Southfield groups offer virtual brain health lecture for seniors

SOUTHFIELD, Mich. (March 25, 2021) – Local seniors are invited to take place in a monthly virtual lecture administered by Mind University.

“Gray Matters: Laughter and Brain Health” was the title of the March 17 free virtual lecture aimed at helping seniors find the brighter side of life by exploring the benefits of laughter in the brain, particularly during these stressful times.

Every month there is a different Gray Matters presentation centered around brain health, with a different specialist leading the lecture each time.

Mind University is a joint effort of JVS Human Services and Jewish Family Service. The program provides seniors with activities and programs to keep their brains healthy, especially during a pandemic that has caused many seniors to isolate from friends and family.

The special presenter at the March edition of the lecture was Dr. Linda Keilman, an associate professor, gerontology nurse practitioner and gerontology content expert for Michigan State University’s College of Nursing.

“My focus is helping older adults to live the best life they can every day until the last day,” Keilman said. “For a lot of people, as we age, we develop chronic conditions. For some, that can be dispiriting. We don’t plan on these things, especially when people are looking towards retirement. Sometimes it’s easy for older people to become discouraged, depressed and more anxious. I’m not a big proponent of medicine solves everything. Laughter is the best medicine.”

Throughout the pandemic, social distancing turned into social isolation for a lot of seniors and other adults. Seniors became those most at risk from the virus and had to take the necessary safety precautions.

“The brain is our computer. It controls everything,” Keilman said. “There’s so many great things in the brain with endorphins, neurotransmitters and lots of different chemicals that naturally create different states in us. When we laugh, the neurotransmitter endorphins are released and they actually can decrease anxiety, depression, pain — improve self-esteem, boost our immune system and regulate our appetite.”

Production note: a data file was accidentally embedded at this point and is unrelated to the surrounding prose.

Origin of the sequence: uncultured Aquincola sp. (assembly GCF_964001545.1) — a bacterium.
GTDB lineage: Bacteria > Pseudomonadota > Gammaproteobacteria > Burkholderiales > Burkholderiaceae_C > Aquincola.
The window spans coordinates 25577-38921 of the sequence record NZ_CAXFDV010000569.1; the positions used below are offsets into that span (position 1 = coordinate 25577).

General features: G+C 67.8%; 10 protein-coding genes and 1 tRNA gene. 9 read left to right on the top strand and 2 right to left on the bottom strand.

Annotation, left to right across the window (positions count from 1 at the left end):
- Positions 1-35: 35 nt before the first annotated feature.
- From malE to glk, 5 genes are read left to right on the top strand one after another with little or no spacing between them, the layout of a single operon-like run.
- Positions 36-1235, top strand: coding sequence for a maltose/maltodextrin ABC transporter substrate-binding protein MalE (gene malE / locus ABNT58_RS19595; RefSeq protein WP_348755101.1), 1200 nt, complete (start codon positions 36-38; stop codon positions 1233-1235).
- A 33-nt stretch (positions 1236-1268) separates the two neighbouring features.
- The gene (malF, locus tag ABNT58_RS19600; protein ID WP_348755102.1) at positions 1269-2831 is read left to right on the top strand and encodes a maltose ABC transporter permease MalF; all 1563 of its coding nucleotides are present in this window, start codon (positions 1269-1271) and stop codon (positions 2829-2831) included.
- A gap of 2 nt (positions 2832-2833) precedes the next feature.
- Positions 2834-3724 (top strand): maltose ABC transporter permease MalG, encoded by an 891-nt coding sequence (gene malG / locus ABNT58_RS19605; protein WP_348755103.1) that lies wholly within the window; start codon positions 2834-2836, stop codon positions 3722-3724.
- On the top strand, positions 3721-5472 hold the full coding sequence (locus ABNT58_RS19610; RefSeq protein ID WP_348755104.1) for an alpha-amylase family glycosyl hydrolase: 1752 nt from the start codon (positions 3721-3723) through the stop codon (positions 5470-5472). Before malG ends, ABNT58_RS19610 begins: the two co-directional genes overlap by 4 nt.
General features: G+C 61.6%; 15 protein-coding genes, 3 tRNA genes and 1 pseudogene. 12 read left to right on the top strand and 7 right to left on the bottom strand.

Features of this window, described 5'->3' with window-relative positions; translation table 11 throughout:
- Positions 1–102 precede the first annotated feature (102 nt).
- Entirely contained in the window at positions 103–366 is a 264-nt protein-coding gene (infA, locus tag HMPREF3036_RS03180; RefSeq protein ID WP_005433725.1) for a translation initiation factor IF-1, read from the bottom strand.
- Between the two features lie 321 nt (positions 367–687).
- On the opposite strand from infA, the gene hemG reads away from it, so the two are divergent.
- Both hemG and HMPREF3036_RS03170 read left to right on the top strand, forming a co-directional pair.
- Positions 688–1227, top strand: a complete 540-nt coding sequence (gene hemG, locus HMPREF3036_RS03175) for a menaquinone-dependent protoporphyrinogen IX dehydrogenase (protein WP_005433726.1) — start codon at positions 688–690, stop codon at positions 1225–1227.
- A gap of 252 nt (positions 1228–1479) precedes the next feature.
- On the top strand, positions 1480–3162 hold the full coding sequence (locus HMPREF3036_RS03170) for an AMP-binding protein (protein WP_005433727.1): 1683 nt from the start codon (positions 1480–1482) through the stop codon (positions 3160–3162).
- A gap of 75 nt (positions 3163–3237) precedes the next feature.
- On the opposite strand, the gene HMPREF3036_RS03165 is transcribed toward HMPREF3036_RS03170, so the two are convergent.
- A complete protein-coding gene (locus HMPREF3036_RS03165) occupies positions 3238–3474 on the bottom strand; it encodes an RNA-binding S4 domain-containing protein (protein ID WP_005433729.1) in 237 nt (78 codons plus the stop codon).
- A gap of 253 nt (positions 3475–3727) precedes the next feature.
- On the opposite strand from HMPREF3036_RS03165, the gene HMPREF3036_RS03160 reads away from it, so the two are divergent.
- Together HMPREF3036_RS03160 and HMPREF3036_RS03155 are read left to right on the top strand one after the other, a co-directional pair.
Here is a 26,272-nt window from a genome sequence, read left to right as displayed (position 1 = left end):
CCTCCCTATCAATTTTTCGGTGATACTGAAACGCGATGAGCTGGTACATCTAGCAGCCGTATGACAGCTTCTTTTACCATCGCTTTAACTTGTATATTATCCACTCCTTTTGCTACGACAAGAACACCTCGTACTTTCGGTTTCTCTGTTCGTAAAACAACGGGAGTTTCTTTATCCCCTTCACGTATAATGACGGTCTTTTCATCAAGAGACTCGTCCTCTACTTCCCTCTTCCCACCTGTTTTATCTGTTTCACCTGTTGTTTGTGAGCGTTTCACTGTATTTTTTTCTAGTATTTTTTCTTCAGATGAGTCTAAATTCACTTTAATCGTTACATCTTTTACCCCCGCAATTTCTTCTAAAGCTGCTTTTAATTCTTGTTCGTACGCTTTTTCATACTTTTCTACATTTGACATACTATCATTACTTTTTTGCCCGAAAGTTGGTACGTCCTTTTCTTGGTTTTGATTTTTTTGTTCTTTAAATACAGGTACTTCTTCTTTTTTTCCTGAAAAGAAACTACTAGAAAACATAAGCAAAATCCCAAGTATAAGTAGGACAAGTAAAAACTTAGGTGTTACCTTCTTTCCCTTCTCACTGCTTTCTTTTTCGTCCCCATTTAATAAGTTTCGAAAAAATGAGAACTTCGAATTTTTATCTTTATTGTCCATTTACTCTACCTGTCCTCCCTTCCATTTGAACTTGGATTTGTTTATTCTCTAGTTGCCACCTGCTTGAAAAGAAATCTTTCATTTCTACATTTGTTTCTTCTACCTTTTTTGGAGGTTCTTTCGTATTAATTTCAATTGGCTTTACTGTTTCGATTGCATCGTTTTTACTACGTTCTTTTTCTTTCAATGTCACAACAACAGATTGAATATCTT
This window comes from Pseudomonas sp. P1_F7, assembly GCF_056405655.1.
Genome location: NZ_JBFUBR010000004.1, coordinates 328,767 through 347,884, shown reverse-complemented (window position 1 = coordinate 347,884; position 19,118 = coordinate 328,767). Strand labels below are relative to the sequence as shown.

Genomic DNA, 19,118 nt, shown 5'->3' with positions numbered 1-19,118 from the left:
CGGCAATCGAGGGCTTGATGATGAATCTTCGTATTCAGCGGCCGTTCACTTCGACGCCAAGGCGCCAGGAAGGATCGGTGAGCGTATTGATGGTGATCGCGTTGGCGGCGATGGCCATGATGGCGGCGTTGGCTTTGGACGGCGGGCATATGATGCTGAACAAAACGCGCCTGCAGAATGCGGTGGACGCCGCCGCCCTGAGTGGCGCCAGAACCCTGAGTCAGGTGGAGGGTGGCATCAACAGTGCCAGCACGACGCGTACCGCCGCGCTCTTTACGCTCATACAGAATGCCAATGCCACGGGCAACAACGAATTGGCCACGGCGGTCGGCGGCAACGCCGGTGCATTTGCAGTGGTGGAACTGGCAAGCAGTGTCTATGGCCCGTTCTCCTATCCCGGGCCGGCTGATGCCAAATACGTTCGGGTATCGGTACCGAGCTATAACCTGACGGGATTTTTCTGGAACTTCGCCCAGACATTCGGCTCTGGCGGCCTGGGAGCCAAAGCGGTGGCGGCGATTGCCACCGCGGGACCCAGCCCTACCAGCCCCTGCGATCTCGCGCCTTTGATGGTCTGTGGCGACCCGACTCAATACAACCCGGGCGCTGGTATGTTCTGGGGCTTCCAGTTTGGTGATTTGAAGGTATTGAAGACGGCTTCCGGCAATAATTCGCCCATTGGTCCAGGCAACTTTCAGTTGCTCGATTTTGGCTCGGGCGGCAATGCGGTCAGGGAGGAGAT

Keilman encouraged seniors to use technology if they have access to it. Watching funny videos on YouTube or talking with loved ones over the phone were two pieces of advice. Keilman said seniors should think about things they can do to release endorphins in the brain: watching funny TV shows or films, listening to comedians, reading newspaper comics or cartoon books, or even reading amusing greeting cards at a store. The endorphins work on the opioid receptors in the brain. The more opioid receptors in the brain, the more powerful the effect of laughter.

JVS Director of Senior Adult Services Debi Banooni is also a strong proponent of using technology to improve brain health.

“I would say get whatever support you can in terms of technology, because it is very important to continue to see other people,” she said. “I would say set a varied schedule that includes physical movement. Conversations with other people can help, whether it’s over the phone or a Zoom call. Thinking of the right word and responding to conversation is very good for you. As isolated as we have to be, there are ways for us to still be together and take care of ourselves.”

Those interested in attending the next lecture should email or call (248) 788-MIND.